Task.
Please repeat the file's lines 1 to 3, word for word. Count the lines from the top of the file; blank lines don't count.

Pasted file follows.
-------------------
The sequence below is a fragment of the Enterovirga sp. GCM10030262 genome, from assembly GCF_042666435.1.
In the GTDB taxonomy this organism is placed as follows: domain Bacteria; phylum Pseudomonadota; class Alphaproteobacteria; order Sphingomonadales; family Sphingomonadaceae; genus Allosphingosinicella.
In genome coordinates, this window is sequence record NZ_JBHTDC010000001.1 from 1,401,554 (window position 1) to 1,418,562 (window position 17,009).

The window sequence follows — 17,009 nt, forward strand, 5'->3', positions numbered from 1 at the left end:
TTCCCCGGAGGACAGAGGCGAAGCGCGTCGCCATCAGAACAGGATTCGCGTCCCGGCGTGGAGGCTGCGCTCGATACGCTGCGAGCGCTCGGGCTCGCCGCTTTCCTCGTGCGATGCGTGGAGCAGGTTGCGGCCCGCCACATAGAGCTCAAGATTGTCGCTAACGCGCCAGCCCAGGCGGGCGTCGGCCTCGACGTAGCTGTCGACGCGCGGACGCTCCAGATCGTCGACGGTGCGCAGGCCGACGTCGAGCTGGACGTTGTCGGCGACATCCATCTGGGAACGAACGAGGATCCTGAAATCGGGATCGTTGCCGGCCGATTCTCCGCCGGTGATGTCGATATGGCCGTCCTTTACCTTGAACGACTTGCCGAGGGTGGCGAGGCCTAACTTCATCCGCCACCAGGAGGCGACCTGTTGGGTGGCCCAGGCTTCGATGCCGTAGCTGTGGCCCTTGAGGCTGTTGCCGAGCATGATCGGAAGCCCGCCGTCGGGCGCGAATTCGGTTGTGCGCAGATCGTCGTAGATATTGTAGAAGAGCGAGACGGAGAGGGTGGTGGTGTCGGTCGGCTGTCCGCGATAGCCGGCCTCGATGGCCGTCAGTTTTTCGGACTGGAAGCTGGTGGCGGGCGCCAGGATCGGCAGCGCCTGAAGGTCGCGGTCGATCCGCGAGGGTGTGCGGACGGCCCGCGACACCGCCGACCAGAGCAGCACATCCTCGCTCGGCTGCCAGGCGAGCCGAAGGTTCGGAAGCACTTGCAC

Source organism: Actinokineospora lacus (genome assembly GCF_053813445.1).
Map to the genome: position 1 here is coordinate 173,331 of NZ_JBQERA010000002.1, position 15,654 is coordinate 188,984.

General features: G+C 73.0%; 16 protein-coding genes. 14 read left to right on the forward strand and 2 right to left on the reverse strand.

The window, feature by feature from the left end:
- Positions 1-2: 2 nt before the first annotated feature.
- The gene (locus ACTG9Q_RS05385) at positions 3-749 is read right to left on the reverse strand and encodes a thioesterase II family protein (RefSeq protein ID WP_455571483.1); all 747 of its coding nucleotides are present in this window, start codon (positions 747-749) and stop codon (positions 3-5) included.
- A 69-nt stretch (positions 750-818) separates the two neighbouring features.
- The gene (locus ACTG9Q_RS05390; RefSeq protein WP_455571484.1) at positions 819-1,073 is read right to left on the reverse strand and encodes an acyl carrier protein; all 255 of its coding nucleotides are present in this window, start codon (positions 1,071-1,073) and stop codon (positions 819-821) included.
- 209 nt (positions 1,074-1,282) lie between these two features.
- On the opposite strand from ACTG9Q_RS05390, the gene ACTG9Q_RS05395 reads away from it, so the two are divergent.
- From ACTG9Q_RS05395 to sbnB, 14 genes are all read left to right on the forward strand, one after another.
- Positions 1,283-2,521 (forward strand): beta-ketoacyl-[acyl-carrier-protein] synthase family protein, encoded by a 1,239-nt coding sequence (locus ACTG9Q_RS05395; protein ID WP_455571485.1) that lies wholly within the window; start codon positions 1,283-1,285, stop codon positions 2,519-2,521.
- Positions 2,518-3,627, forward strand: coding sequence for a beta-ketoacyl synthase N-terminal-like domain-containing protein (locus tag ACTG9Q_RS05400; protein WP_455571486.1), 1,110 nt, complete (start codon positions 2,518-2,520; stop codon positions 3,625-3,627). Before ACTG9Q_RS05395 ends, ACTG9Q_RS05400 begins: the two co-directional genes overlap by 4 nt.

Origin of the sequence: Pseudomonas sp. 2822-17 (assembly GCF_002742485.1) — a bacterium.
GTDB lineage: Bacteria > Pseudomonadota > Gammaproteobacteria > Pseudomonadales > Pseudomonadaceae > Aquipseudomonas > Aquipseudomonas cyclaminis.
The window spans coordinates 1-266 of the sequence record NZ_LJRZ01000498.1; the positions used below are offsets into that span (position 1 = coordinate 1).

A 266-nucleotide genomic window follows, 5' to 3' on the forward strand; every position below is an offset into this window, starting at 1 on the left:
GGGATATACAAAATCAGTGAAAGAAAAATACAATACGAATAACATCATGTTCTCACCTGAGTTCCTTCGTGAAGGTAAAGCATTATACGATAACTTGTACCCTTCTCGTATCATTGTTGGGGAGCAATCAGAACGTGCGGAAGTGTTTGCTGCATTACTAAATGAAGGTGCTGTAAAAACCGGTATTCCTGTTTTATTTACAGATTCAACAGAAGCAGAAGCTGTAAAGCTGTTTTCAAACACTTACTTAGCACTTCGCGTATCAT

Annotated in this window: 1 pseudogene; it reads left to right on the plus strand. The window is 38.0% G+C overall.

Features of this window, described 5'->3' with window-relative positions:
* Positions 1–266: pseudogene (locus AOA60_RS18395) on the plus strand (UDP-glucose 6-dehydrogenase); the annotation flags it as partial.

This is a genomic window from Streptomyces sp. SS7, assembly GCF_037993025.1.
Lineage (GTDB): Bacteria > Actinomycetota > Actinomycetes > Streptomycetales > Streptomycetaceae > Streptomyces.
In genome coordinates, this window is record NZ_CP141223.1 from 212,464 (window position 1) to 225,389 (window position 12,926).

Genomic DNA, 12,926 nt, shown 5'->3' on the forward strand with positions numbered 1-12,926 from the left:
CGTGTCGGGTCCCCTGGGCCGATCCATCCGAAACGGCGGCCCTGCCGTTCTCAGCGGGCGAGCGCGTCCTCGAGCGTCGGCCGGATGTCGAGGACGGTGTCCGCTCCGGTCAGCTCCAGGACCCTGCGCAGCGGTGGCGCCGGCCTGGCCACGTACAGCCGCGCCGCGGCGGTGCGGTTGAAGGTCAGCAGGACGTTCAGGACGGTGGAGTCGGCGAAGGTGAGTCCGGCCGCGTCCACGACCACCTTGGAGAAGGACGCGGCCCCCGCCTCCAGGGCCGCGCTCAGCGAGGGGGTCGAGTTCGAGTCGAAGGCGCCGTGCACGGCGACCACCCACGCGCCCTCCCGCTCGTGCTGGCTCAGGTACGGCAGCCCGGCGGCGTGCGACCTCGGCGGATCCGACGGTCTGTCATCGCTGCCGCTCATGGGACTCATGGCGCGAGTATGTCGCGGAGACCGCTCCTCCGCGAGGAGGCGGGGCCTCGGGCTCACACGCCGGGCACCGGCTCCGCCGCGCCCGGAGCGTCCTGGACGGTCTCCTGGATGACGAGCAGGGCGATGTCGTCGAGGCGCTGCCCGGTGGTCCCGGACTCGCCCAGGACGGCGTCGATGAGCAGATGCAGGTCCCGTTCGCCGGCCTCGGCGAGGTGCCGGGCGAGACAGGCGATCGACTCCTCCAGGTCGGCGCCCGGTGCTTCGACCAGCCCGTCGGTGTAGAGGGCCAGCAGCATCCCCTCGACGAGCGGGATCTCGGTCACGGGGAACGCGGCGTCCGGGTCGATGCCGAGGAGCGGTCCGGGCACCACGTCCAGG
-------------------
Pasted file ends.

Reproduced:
The sequence below is a fragment of the Enterovirga sp. GCM10030262 genome, from assembly GCF_042666435.1.
In the GTDB taxonomy this organism is placed as follows: domain Bacteria; phylum Pseudomonadota; class Alphaproteobacteria; order Sphingomonadales; family Sphingomonadaceae; genus Allosphingosinicella.
In genome coordinates, this window is sequence record NZ_JBHTDC010000001.1 from 1,401,554 (window position 1) to 1,418,562 (window position 17,009).